The light is dimming on the Dan Boyle Era here in the TBA. Rumors began swirling around like storm clouds during the madness that is the beginning of the free agency period. With OK Hockey signing every available forward they could the payroll blew by their self appointed $48 million cap and has come to rest slightly above the NHL mandated $56 million cap. After the binging it was time to begin the purge.

Boyle is cursed with owning the largest contract by a member of the Lightning not named Vinny Lecavalier. The fact that OK Hockey had supposedly signed off on that deal has suddenly become a mute point. He’s also a valuable commodity. Puck moving defensemen are a rare asset in the new NHL. Which is of course why the 31 year old is getting $6.67 million over the next six years.

The rumors grew louder once Brian Campell signed with Chicago. The number one defensive free agent was off the market and several teams were left wanting. The Senators, Flyers, Thrashers and Sharks all became potential dance partners for the Lightning.

As reports surfaced on Thursday that the Lightning had officially asked Boyle to waive his No Trade Clause Ottawa seemed a likely dance partner. They needed a defenseman, they had salary cap room and a player the Bolts would like in return in Andrej Meszaros and Boyle was originally from the Ottawa area. That possibility, however, died at the hands of Ottawa general manager Bryan Murray who stated that the Boyle deal was “too rich for the Senators” according to an article in the Ottawa Citizen.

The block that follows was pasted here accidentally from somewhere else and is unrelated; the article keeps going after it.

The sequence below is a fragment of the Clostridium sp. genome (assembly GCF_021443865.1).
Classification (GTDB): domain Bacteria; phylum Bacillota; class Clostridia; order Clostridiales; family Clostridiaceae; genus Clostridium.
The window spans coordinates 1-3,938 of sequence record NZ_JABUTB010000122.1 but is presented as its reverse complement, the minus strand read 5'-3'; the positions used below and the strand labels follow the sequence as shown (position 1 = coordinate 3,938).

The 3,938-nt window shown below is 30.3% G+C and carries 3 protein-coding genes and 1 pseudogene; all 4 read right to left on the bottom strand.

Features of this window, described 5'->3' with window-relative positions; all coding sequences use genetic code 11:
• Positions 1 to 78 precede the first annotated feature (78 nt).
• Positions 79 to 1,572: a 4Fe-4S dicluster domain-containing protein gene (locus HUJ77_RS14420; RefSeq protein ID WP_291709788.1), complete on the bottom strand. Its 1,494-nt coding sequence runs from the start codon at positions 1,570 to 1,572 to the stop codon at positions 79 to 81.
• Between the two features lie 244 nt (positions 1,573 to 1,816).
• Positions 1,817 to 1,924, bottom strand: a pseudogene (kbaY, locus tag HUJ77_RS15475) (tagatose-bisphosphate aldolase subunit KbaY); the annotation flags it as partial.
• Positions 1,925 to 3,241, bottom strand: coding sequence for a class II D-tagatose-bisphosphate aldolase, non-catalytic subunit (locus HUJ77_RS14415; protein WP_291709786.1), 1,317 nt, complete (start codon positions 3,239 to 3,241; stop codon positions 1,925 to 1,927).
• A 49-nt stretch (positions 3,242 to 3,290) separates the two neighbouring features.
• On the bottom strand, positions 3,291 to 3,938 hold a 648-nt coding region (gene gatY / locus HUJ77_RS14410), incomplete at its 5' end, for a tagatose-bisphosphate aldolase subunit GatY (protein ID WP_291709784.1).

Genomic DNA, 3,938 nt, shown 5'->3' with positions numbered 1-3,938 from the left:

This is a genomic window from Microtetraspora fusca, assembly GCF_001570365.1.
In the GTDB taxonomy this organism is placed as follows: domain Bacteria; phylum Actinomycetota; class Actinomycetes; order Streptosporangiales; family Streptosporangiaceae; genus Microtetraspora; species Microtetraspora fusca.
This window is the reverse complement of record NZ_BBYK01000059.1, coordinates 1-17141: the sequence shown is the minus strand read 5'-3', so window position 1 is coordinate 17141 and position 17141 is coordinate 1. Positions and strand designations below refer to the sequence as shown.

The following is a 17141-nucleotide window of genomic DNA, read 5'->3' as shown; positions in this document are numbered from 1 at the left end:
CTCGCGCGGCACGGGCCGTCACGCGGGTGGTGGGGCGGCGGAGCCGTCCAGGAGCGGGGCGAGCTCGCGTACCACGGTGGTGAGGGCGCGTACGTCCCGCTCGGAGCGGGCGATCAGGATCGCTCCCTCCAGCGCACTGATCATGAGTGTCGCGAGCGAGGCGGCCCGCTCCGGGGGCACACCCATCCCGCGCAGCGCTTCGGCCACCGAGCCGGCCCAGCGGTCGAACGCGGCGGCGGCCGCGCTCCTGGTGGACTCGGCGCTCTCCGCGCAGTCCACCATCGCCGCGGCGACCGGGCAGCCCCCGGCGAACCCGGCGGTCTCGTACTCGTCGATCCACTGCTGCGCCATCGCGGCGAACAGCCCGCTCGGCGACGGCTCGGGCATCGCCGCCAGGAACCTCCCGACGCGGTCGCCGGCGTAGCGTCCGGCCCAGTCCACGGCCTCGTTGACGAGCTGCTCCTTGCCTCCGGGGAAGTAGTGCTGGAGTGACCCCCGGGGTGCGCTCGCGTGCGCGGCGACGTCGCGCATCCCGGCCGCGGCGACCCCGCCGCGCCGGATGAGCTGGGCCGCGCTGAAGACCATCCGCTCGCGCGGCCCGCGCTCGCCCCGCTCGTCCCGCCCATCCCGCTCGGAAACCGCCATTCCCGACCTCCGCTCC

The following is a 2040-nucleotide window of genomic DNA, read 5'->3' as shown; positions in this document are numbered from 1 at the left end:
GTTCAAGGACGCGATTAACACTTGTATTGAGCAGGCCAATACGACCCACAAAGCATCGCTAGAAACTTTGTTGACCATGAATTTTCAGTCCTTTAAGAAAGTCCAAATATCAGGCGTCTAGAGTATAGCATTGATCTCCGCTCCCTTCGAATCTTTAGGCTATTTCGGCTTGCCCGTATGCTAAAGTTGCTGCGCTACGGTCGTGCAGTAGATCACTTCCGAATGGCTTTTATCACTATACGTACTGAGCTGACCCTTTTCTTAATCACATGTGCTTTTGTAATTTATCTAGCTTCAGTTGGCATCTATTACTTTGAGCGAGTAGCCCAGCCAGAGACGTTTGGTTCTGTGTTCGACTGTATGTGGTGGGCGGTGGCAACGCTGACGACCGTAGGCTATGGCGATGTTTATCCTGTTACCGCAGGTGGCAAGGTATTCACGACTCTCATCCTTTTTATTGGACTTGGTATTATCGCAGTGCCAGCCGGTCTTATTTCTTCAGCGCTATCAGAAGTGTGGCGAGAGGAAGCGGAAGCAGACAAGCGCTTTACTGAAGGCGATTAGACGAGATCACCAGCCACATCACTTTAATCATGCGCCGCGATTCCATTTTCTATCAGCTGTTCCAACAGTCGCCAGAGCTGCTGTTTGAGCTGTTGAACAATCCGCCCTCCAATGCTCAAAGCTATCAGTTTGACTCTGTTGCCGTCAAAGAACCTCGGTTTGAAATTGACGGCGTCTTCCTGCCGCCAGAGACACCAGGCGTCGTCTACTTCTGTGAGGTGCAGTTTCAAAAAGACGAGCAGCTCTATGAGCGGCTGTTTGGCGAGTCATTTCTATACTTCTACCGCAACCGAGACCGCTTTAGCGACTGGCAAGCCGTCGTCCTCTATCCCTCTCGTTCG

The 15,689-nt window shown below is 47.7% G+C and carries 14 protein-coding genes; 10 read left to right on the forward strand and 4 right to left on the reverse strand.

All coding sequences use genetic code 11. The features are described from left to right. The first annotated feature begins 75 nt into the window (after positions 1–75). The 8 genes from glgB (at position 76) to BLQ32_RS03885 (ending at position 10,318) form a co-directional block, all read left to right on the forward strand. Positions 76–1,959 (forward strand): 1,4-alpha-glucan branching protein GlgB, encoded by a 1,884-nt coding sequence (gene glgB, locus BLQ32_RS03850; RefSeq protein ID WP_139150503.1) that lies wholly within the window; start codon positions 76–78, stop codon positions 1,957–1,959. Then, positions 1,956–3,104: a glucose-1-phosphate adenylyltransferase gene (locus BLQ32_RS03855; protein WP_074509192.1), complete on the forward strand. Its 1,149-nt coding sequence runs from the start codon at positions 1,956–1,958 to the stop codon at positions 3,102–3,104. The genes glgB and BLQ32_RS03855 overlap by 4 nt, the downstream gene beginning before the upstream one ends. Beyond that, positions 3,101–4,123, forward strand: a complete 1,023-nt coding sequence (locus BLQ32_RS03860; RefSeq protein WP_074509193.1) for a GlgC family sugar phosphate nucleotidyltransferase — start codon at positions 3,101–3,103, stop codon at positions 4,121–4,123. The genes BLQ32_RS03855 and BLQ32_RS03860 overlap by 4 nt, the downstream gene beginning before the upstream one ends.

Atlanta, an interdivision foe, seemed an unlikely destination. Boyle seemed to relish sticking it to his former team (the Florida Panthers) and would probably do the same against the Lightning. Making another deal with Philadelphia seemed to be overkill as the two teams have seemingly made 864 deals in the past 10 years.

That left San Jose. After taking a night to sleep on it TSN reports that Boyle agreed to be traded to the Sharks Saturday morning. In exchange for Boyle and hard-rocking defenseman Brad Lukowich the Lightning would receive Matt Carle, a prospect and a 1st round and 4th round pick. Carle is the centerpiece of the deal, a 23 year old defender in Boyle’s mold. Getting back 2 picks would also give Ryan Malone’s dad something to do as head of Lightning scouting department.